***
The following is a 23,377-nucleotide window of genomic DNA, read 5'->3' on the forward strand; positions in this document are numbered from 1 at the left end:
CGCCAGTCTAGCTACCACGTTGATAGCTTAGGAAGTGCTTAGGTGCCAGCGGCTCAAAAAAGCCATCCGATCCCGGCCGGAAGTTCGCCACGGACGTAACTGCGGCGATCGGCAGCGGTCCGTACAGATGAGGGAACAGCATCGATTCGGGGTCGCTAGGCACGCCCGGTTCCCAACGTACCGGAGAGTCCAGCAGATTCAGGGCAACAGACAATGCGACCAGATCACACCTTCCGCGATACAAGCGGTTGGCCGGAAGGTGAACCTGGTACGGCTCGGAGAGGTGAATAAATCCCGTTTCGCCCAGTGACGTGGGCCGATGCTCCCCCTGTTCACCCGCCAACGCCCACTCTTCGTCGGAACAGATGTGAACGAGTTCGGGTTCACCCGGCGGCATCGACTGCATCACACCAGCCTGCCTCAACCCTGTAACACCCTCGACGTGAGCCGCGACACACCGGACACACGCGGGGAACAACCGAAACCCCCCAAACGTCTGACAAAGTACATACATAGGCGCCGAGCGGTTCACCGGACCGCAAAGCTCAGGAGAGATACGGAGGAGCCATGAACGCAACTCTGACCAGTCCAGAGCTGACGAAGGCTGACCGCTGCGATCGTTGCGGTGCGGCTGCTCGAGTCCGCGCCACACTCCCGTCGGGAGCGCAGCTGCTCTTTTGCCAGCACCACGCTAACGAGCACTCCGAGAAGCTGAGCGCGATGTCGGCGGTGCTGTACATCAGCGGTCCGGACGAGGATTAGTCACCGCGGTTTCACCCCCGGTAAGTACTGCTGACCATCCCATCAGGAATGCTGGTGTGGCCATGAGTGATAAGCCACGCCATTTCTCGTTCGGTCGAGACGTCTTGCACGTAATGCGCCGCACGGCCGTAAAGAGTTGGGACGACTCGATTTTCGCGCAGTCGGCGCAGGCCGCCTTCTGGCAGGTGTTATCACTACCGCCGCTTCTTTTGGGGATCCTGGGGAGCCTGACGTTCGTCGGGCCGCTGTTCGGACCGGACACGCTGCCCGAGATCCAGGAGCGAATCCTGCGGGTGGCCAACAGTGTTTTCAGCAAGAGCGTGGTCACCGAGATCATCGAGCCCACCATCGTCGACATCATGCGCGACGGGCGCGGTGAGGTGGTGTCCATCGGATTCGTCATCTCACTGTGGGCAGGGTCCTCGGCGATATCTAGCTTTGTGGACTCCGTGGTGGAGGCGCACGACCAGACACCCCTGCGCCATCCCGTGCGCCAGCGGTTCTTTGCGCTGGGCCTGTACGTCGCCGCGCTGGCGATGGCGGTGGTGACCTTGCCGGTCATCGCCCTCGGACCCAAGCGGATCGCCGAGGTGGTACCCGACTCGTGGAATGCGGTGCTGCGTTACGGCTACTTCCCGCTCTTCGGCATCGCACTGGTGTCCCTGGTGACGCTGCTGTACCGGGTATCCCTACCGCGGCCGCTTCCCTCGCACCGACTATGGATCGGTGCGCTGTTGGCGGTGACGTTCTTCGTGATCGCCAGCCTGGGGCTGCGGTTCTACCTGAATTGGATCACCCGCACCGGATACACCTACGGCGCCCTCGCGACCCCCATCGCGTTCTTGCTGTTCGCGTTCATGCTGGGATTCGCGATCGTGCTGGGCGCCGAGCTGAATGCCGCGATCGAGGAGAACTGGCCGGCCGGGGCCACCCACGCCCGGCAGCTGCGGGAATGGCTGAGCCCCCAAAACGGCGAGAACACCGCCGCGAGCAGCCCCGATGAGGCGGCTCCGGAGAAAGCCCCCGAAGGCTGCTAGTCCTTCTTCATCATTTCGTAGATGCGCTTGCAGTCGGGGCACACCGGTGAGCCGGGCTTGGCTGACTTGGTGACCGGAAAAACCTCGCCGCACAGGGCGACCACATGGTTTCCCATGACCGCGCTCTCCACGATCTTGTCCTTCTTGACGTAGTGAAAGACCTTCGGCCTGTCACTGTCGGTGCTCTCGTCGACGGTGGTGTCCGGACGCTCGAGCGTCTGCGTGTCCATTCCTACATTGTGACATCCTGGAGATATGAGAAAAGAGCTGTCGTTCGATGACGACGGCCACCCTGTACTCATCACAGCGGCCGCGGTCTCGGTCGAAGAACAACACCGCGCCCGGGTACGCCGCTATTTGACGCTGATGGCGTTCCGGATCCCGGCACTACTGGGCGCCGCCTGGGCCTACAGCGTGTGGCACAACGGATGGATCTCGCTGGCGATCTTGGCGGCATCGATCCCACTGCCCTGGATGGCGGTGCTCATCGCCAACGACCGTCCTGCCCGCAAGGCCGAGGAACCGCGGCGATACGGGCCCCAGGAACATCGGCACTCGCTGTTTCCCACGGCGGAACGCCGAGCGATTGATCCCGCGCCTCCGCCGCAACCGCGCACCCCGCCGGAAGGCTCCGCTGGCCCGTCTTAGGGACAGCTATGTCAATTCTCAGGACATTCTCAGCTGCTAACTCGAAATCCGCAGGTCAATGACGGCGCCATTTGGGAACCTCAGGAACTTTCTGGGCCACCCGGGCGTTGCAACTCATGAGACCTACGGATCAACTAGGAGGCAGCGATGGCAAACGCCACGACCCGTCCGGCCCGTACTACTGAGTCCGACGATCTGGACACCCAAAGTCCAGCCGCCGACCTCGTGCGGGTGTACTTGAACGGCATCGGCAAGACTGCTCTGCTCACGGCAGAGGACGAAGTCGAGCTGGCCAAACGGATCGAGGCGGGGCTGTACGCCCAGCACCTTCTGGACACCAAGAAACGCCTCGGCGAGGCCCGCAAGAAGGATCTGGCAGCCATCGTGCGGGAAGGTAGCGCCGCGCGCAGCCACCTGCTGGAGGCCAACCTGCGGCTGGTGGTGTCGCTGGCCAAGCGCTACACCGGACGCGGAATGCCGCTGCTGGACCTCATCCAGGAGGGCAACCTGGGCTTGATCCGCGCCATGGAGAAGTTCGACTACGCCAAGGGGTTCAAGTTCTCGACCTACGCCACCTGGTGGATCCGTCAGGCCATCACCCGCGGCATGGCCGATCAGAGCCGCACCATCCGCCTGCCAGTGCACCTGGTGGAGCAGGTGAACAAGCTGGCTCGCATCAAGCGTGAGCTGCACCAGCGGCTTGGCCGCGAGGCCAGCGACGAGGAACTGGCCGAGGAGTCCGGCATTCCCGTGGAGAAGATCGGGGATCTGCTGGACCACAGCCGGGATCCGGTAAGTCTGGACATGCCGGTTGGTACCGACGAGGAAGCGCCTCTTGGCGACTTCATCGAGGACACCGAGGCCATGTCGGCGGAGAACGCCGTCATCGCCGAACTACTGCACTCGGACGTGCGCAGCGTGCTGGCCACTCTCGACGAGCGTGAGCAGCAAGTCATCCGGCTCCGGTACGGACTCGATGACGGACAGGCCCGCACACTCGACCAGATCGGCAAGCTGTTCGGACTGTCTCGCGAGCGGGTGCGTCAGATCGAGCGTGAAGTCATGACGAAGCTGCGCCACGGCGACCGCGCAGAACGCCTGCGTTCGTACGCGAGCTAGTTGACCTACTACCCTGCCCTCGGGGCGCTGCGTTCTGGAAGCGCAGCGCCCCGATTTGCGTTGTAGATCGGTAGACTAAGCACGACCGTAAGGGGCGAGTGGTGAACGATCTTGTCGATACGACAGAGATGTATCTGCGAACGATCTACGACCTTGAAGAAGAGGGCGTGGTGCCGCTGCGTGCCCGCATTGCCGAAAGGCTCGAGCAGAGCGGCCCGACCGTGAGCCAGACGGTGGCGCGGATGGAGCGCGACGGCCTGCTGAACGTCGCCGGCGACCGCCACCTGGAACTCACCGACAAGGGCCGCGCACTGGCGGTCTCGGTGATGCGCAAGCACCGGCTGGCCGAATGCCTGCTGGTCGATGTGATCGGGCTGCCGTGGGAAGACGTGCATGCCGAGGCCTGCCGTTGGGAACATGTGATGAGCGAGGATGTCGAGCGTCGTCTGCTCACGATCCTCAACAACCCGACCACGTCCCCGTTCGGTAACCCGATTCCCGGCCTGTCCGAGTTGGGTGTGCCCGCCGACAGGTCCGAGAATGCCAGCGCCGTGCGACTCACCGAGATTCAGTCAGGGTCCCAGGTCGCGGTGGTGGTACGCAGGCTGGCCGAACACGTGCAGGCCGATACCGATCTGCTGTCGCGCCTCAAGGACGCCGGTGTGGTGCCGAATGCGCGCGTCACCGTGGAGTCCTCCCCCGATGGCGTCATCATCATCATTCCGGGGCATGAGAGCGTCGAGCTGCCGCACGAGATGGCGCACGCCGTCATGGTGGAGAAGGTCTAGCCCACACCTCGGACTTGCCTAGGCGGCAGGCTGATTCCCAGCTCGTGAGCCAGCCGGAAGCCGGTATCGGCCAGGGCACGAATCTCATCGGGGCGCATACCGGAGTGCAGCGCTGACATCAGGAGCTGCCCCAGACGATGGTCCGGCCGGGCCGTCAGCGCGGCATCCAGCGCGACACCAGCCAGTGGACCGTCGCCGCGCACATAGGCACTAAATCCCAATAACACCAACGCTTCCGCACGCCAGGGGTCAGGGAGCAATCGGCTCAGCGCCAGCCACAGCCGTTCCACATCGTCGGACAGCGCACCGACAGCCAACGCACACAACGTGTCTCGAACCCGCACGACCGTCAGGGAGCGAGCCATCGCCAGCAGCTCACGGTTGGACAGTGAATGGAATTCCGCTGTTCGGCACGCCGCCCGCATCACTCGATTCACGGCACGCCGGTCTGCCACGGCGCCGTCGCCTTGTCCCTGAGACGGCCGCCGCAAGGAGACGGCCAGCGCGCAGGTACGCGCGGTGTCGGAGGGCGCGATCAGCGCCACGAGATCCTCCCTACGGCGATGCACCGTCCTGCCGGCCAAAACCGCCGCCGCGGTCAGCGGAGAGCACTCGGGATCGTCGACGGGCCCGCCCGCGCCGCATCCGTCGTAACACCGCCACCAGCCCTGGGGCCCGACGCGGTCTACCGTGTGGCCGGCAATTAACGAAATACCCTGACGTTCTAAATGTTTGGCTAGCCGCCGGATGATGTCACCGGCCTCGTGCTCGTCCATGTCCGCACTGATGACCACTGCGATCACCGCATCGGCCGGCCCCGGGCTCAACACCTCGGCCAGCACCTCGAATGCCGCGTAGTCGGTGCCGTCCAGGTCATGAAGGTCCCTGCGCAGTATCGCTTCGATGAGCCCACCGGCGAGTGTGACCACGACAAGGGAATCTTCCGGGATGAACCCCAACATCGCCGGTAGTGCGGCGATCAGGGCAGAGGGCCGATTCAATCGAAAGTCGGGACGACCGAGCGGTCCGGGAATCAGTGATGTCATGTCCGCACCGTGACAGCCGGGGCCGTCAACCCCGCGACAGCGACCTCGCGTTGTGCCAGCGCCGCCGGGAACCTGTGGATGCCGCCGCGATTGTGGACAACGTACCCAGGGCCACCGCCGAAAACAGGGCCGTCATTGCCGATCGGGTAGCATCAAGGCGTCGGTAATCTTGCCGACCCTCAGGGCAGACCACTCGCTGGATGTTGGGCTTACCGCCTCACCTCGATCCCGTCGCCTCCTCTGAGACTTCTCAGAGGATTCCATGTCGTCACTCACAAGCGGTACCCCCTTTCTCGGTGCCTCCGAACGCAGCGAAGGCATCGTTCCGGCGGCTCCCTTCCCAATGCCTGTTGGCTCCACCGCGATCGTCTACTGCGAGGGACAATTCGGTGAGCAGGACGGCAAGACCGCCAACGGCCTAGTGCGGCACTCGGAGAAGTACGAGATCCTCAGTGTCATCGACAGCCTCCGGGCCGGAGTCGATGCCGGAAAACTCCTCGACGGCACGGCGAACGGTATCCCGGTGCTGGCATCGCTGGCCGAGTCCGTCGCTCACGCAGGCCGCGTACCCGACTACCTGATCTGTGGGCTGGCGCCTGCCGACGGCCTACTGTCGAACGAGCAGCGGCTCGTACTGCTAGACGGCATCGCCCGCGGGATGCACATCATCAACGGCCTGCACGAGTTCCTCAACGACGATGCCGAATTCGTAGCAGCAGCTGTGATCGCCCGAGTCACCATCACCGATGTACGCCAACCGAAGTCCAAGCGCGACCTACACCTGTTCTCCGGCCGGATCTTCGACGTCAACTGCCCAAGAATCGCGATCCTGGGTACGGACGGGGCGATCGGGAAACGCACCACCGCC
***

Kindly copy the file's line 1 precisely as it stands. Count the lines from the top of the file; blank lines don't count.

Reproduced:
The following is a 23,377-nucleotide window of genomic DNA, read 5'->3' on the forward strand; positions in this document are numbered from 1 at the left end: